The inquisitorial system applies to questions of procedure as opposed to questions of substantial law and is most readily used in many, but not all civil legal systems. However, some jurists do not recognize this dichotomy and see procedure and substantive legal relationships as being interconnected and part of a theory of justice as applied differently in various legal cultures.
A commonly held myth is that inquisitorial systems do not allow for the presumption of innocence. This myth comes in large part because in civil law nations, an investigating magistrate supervises police investigations. However the magistrate does not determine innocence or guilt and functions much as a grand jury does in certain common law nations. In addition, there is some confusion in that, unlike common law nations, most civil law systems have no concept of a guilty plea. A criminal defendant who confesses, has his confession entered into evidence and the trial continues as usual.
In addition, contrary to myth, modern inquisitorial systems also separate the role of the prosecutor and judge in criminal cases and provide a criminal defendant a right to a defense and a right to counsel.
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2 Modern usage in France
3 Inquisitorial tribunals in common law countries
4 Inquisitional courts in international law
In the common law legal system historically the adversarial system was used to uncover the positions of litigants and to determine their opposing views regarding their individual entitlements; whereas the inquistiorial system (perhaps best known from the Inquisition) was a system in which the judges or decisionmakers took an active role in uncovering the evidence they needed to justify their decisions. As canon law continued to be applied throughout Europe throughout the middle ages, this inquistorial system of the Catholic church and ecclesiastical courts continued to be the most popular method by which disputes were adjudicated, perhaps as most feudal overlords remained linked to the powers of eclessiastical bodies where Roman law was preserved and learned jurists available for consultation, whereas in England individuals were granted access to various levels of courts without the intervention of the Lord of the Manor and thus the Court system developed independently of the ecclessiastical system.
In the development of modern legal institutions which occurred in the 19th century, for the most part, most jurisdictions did not only codify their private law and criminal law, but the rules of civil procedure were review and codified as well. It was through this movement that the role of an inquisitorial system became enshrined in most European civilian legal systems. However it would be too much of a generalization to state that the civil law is purely inquisitorial and the common law adverarial, indeed the ancient Roman custom of arbitration was the earliest form of adverarial proceeding, has now been adapted in many common law jurisdictions to a more inquisitorial form. In some mixed civil law systems, such as Scotland, Quebec and Louisiana while the substantial law is civilian in nature and evolution, the procedural codes that have developed over the last several hundred years are based upon the English adversarial system.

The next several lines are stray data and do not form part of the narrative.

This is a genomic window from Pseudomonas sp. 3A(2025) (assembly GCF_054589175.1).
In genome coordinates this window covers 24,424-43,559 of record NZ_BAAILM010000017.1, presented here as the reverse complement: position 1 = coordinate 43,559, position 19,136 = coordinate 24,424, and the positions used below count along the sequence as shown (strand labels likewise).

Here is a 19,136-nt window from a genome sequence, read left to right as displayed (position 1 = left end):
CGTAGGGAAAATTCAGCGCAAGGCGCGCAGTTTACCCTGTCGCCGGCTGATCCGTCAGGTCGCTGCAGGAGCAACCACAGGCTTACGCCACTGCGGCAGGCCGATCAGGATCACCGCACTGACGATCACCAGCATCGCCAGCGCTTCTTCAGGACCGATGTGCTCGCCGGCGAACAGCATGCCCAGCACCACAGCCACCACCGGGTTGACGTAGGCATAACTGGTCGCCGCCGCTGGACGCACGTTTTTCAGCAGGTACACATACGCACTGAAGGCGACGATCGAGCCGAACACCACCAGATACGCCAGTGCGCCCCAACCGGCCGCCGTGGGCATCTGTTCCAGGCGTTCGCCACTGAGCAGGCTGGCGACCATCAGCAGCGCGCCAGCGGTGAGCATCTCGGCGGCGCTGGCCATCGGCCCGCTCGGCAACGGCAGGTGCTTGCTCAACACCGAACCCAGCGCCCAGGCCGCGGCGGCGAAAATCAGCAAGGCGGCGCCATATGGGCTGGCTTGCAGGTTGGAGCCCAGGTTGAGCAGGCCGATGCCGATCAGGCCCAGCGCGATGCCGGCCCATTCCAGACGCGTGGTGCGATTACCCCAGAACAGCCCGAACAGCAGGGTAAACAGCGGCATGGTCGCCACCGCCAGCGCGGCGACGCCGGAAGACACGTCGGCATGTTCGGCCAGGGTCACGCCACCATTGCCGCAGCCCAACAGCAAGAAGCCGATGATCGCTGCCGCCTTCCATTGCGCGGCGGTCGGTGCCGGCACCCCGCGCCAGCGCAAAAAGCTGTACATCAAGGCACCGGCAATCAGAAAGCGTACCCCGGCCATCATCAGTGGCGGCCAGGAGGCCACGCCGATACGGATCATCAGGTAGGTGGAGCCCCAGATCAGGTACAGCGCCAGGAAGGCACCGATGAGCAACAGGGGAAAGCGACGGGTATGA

Modern usage in France
The main feature of the inquisitorial system in France (and other countries functioning along the same lines) in criminal cases is the function of the juge d'instruction. The juge d'instruction is a specially trained judge who conducts the investigations, in the case of severe crimes or complex enquiries. The judge hears witnesses and suspects, orders searchers and delivers warrants. The goal of the juge d'instruction is not the prosecution of a certain person, but the finding of truth, and as such his duty is to look both for incriminating and exculpating evidence (Code of Penal Procedure, article L81). Both the prosecution and the defense may request actions from the judge, and may appeal the judge's decision before the court of appeal.
If the juge d'instruction decides there is a valid case against a certain suspect, he defers the suspect to a tribunal or court, where the proceedings are adversarial, opposing the prosecution and the defense.
In administrative courts such as the Conseil d'État, the proceedings are markedly more inquisitorial: most of the procedure is conducted in writing as opposed to an open court, and the parties are not even required to attend the court appearance. This reflects the fact that administrative lawsuits are for the most part about matters of formal procedure and technicalities.
Inquisitorial tribunals in common law countries
Administrative proceedings in many common law jurisdictions are similar to their civil law counterparts, they are also conducted on a more inquisitorial model. A good example are the many administrative boards such as the New York City Traffic Violations Bureau, a minor tribunal that deals with traffic infractions where the adjudicator also functions as the prosecutor and questions the witnesses. He or she also renders judgment and sets the fine to be paid. These types of tribunals or boards can be found in most modern democracies. They function as an expedited form of justice where the state agents conduct an initial investigation and the adjudicator's job is to confirm these preliminary findings through a simplified form of procedure that grants some basic amount of due process or fundamental justice in which the accused party has an opportunity (usually futile) to place his or her objections on the record.
Inquisitional courts in international law
International tribunals intended to try crimes against humanity, such as the Nuremberg Trials and the International Criminal Court have used the inquisitiorial system rather than the adversary system.